The World’s Oldest Restaurants
We’ve all experienced the pain and heartbreak of losing our favorite restaurant. You know, the one you stumbled upon by chance and fell in love with only to find it shuttered a few months later. Especially in bigger cities, resturants and bars close and open frequently, and the few establishments that pass the 50-mark of years stayed in business are cetainly considered "old." But if taking a closer look at restaurants here in America and around the world, you will find that there are some restaurants that continue to stand the test of time.
We’re talking about an ancient, centuries-old mainstay that opened under the reign of Louis the Great, and fed creative geniuses like Anton Chekhov and Ernest Hemingway; a world-renowned venue that started out as a small bacon oyster house that fed nobles like former President John F. Kennedy and Daniel Webster, and is now deemed an official National Historic Landmark; and a 1,200-year-old Austrian haunt that shares its walls with a monastery. There are many more of these indelible spots still up and running, which continue to cater to locals and tourists alike. Most restaurants, such as La Tour d’Argent in Paris, France, and Sobrino de Botín in Madrid, Spain, offer to the most part unchanged menus with traditional dishes from their local region. The Union Oyster House in Boston proudly announces that their seafood selections "have always been prepared and served with the same commitment to freshness and quality" since the restaurant opened in 1826. Maybe part of the secret to the long lasting success of these restaurants is exactly that: not to change, but to stick to the classic dishes and cooking-style that made the restaurants famous in the first place.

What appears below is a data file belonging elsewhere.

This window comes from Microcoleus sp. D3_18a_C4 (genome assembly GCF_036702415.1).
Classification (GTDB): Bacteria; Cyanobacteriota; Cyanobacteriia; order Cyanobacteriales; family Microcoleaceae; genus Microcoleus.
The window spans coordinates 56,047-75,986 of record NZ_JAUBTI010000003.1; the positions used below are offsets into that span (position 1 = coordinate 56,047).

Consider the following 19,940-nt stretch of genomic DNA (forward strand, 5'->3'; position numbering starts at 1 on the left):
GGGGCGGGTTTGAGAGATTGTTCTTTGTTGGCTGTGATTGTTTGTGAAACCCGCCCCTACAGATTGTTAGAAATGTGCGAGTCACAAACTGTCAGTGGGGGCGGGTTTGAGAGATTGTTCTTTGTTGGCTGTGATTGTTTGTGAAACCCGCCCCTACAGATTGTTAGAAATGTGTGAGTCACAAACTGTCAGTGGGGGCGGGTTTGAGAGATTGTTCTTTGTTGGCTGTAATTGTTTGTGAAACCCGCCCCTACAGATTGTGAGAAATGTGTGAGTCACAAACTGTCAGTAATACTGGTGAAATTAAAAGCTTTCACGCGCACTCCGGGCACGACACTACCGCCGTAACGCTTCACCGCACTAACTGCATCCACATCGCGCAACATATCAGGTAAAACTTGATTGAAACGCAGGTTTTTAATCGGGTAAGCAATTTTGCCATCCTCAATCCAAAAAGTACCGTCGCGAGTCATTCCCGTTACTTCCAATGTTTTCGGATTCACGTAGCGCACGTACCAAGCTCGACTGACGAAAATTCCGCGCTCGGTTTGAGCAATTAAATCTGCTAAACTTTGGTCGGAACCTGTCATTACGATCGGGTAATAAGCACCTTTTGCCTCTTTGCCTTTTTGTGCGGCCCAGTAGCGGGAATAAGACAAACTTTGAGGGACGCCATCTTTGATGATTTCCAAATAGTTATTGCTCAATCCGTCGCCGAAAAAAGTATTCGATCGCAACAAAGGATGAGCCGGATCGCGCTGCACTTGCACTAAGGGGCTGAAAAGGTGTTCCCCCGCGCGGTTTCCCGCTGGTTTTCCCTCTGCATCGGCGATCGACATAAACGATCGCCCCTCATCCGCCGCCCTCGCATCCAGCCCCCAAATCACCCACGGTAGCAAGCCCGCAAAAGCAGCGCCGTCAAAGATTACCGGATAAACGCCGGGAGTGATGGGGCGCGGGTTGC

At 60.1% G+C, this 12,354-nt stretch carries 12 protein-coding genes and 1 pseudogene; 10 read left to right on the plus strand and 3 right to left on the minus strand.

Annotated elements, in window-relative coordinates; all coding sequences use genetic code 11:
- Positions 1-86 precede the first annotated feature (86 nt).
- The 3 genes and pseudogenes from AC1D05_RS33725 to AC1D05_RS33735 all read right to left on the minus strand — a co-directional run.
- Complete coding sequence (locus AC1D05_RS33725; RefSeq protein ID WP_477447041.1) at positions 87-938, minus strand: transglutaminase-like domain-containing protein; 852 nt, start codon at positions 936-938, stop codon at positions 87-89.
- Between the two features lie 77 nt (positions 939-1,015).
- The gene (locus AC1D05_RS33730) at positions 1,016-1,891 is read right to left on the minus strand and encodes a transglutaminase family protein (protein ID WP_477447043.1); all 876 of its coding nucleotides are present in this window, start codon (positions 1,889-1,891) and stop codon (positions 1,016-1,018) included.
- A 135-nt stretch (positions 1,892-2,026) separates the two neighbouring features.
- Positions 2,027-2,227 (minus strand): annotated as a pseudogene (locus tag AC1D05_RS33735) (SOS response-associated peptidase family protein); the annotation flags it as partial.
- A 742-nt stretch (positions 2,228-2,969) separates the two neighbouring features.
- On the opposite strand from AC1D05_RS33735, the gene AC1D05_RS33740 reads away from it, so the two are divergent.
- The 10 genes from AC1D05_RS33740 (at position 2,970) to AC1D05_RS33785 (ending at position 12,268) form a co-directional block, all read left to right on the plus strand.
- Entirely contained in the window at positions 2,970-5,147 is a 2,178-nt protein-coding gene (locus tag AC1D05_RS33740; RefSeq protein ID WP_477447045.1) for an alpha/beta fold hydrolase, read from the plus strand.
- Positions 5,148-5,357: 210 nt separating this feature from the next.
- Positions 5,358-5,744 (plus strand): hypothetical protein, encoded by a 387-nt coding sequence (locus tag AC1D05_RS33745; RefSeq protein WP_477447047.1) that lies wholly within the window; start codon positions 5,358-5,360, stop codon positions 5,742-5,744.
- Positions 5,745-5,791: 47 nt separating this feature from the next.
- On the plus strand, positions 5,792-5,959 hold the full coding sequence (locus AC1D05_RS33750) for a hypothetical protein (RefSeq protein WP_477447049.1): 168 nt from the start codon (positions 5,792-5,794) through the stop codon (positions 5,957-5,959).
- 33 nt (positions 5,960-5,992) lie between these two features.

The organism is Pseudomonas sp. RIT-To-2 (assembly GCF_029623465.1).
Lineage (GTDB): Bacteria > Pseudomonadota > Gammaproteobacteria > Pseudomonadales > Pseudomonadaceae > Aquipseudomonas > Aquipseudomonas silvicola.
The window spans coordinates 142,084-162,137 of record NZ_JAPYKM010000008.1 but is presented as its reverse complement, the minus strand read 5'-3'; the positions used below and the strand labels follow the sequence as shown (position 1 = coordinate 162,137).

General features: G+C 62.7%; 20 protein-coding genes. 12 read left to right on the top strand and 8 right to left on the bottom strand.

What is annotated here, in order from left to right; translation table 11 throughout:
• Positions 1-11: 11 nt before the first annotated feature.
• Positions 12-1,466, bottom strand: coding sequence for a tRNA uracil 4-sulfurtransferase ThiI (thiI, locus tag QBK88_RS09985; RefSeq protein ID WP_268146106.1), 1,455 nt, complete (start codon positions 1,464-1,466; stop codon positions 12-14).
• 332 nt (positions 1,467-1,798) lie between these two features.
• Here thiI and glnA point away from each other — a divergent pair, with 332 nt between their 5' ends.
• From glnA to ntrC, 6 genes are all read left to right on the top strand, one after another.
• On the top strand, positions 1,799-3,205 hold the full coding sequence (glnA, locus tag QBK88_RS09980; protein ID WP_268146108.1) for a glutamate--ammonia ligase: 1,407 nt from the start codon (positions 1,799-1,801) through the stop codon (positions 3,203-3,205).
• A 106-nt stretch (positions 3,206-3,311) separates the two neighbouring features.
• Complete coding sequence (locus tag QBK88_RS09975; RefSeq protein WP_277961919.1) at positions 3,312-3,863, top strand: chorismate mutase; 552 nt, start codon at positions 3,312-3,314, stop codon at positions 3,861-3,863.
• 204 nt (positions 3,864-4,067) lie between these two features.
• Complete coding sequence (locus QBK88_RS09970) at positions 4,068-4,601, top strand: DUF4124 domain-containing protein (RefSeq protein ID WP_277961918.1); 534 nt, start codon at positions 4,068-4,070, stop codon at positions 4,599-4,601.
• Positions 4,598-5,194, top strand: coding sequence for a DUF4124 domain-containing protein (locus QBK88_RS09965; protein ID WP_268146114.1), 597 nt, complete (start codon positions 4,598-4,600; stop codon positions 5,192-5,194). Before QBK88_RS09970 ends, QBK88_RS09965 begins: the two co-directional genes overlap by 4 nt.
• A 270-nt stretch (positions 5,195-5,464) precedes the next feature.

We at The Daily Meal decided to take a closer look at some of the oldest restaurants around the world, to see where they are located and how they have changed (or not changed) since fist opened. From the oldest vegetarian eatery in Zurich to the early-19th-century seafood haven in Beantown, USA, these historical gastronomic destinations will leave adventurous food lovers itching to book a table — and reaching for their frequent flyer miles. To see some of the world’s oldest restaurants, and what specialty dishes they serve, click through our slideshow.